I’m still a bit wrecked over what happened at Wrigley Field tonight, but time, tide and anime wait for no man – and this is the part of the week when this season goes into hyperdrive. So I have to pull myself together long enough to write a few words about Fune wo Amu – because it remains one of the best shows of the season (I wouldn’t rule out it being the best when it’s all said and done, by any means).
There’s more to life than dictionaries, a man has certain desires, and Majime Mitsuya is certainly no exception. It was pretty clear from the ending of last week’s episode that Majime was awestruck by Hayashi Kaguya (Sakamoto Maaya) as soon as he saw her framed in the light of the full moon. Kaguya is a name forever associated with the moon in Japan, of course, but it wasn’t her name that knocked Majime for a loop. Kaguya is instantly likable – plain-spoken and definitely classy – and she reveals during what could only charitably be called a conversation the next morning that she’s in-training to be a Japanese chef, at a local resto called “Apricot“.
It may well be that “The Great Passage” also refers to the journey of a child to adulthood for Majime – he’s certainly still a child in terms of social skills (he barely gets a word out in Kaguya’s presence). This makes him irresistible to the meddling Nishioka, who’s altogether more comfortable in the presence of others – including women. I thought Nishioka announcing at the staff meeting that Majime was a virgin was extremely cruel, but his presence may not be a bad thing for Majime. He probably needs someone to take him under his wing and force him to confront the world outside of words, and the fearless (and tactless) Nishioka may be just the man to do it.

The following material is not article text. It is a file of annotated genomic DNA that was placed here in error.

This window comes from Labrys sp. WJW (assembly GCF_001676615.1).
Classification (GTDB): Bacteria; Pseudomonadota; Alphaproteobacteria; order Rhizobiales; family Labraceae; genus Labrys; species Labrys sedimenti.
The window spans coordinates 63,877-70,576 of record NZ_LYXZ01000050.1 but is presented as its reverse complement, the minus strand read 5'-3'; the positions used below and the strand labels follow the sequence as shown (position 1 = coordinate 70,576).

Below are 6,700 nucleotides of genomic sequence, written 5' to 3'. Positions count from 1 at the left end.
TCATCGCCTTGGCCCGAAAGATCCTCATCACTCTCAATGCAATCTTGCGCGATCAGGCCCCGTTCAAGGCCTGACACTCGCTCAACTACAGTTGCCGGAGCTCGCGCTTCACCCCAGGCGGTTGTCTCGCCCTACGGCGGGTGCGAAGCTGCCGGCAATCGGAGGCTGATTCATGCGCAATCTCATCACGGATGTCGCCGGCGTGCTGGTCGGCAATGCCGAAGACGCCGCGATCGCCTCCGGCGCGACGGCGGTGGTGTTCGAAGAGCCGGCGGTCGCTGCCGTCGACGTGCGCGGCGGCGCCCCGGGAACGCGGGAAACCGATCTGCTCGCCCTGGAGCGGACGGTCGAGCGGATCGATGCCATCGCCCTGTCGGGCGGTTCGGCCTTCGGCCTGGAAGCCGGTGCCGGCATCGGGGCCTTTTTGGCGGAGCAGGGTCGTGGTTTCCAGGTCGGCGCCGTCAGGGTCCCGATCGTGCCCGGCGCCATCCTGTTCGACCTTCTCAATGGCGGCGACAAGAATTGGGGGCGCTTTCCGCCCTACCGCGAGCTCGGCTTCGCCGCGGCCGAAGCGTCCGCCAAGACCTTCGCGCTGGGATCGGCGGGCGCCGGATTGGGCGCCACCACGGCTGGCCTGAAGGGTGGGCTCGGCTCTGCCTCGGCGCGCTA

Meanwhile the job of putting together The Great Passage continues apace, and not surprisingly Majime proves quite the natural at it. He’s whipping out entry words at a dizzying clip, even while being distracted by random trains of thought. The shape of The Great Passage is starting to become clear – Matsumoto-san has in mind for it to be usable as an encyclopedia as well as a dictionary, to be full of useful current language and idioms. He even gets a bee in his bonnet that it should have lots of “I.T. words” – but this being 2000-ish, no one in the department knows much about computers. This all highlights a fundamental problem with print dictionaries – even 15 years ago, they’re sort of obsolete as soon as they’re printed.
In that light, it’s not surprising that Nishioka overhears some wags in the main building talking about how The Great Passage project might be canceled. It’s hard to imagine that even then dictionaries were much of a profit driver for a publisher – but it’s also hard to imagine the project is going to go up in smoke three eps into the series. Between that and the personal story there’s an enormous amount to cover in the next eight weeks, and we already see some progress (a ray of home on a moonbeam perhaps) on that front when Nishioka talks the office into going for a meal at Apricot. It would be a stretch to say there’s chemistry between Kaguya and Majime, but she’s clearly a person of depth – and that’s probably the only sort of woman who could see the attraction of a guy like Majime…